Fully Connected Layer: Does not use parameter sharing; each weight is unique to a specific connection between neurons.

Output Representation:
 Convolutional Layer: Produces a 2D activation map that represents various features of the input data.
 Fully Connected Layer: Outputs a 1D vector that represents highlevel features derived from the input data after flattening the 2D activation maps.

Role in the Network:
 Convolutional Layer: Acts as a feature extractor that identifies important features without being affected by the position within the input.
 Fully Connected Layer: Serves as a classifier that uses the extracted features to make a final prediction or decision.

Presence in the Network:
 Convolutional Layer: Specific to CNNs and is not found in other types of neural networks.
 Fully Connected Layer: Common in many types of neural networks, not just CNNs.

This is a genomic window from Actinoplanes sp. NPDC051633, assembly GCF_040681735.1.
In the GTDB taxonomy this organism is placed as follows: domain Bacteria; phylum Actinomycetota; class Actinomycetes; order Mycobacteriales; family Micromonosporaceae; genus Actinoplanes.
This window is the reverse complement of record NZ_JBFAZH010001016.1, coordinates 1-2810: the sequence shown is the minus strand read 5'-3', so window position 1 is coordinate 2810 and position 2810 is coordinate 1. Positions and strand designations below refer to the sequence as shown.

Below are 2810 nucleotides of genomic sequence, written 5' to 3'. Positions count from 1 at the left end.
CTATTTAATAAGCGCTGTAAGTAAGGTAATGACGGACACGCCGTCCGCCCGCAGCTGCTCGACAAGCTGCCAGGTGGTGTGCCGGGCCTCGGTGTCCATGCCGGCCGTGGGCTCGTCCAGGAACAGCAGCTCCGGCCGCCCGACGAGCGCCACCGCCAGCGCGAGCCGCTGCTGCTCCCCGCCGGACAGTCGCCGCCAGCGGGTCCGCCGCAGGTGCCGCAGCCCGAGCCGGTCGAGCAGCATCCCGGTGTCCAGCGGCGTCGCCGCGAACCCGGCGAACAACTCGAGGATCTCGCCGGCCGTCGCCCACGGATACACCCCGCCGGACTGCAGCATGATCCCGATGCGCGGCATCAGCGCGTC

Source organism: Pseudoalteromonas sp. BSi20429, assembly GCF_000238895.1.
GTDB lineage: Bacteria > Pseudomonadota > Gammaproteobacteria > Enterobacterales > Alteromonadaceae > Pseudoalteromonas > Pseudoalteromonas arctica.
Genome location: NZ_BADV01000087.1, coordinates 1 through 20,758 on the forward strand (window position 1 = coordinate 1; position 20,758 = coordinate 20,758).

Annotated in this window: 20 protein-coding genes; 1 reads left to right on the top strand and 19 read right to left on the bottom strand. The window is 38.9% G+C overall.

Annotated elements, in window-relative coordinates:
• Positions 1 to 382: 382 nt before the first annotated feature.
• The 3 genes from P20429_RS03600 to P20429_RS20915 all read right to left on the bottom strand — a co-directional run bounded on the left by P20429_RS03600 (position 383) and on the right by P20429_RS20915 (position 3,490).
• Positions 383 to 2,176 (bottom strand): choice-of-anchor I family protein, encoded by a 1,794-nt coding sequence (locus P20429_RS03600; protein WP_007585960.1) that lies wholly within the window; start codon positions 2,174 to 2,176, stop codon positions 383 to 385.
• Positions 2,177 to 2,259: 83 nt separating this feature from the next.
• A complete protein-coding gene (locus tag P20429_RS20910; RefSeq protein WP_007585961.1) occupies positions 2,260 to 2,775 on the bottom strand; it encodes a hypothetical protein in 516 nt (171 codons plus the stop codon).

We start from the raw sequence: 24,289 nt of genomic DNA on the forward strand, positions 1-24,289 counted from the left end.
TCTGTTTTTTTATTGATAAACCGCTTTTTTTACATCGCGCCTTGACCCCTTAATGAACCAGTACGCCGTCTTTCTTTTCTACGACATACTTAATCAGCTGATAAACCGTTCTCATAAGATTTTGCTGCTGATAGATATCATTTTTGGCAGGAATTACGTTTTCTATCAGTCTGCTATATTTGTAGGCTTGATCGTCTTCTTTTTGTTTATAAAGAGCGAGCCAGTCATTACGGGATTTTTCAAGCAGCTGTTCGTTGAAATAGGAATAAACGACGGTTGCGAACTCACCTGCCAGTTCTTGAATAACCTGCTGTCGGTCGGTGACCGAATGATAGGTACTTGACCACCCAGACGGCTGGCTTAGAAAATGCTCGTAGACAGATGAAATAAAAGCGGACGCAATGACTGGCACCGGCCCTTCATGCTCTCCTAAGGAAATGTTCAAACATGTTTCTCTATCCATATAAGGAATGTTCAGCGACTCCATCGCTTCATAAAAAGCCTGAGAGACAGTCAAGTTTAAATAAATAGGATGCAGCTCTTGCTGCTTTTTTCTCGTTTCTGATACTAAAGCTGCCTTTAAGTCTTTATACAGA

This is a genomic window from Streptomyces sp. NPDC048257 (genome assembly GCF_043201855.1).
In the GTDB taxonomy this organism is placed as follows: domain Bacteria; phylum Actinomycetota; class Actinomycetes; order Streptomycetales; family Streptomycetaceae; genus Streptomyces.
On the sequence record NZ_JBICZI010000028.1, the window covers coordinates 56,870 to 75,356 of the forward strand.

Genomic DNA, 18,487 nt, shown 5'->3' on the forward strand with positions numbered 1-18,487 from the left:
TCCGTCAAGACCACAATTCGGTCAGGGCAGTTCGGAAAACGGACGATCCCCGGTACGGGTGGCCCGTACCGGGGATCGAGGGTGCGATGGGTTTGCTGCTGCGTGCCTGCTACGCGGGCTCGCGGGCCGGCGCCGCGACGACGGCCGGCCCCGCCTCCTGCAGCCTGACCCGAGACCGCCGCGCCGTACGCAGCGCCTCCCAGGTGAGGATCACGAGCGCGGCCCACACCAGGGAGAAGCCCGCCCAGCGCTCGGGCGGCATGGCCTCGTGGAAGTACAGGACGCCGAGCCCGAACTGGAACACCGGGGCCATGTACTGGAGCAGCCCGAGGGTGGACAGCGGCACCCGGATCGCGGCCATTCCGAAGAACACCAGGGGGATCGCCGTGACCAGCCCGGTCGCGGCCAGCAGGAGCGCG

Understanding these differences is crucial for designing and implementing effective neural network architectures for various machine learning tasks.
TensorFlow, Keras and MNIST dataset
The most basic form of constructing a neural network to identify handwritten digits ranging from 0 to 9, as discussed in this article – the entry and the exit layers. Since the size of the source image is 28×28 pixels, the size of the input layer is 28×28=784 neurons. Each of the neurons is connected to one of the pixels in the image. The output layer contains 10 neurons, because there are 10 digits from 0 to 9.
MNIST is one of the classic datasets on which it is customary to try all sorts of approaches to classifying (and not only) images. The set contains 60’000 (training part) and 10’000 (test part) blackandwhite images of size 28×28 pixels of handwritten numbers from 0 to 9. TensorFlow has a standard script for downloading and deploying this dataset and, accordingly, loading data into tensors, which is very convenient.
Loading the MNIST data set with samples and splitting it by train and test dataset is displayed at the figure:
On the figure are displayed examples of random 20 elements from the MNIST dataset: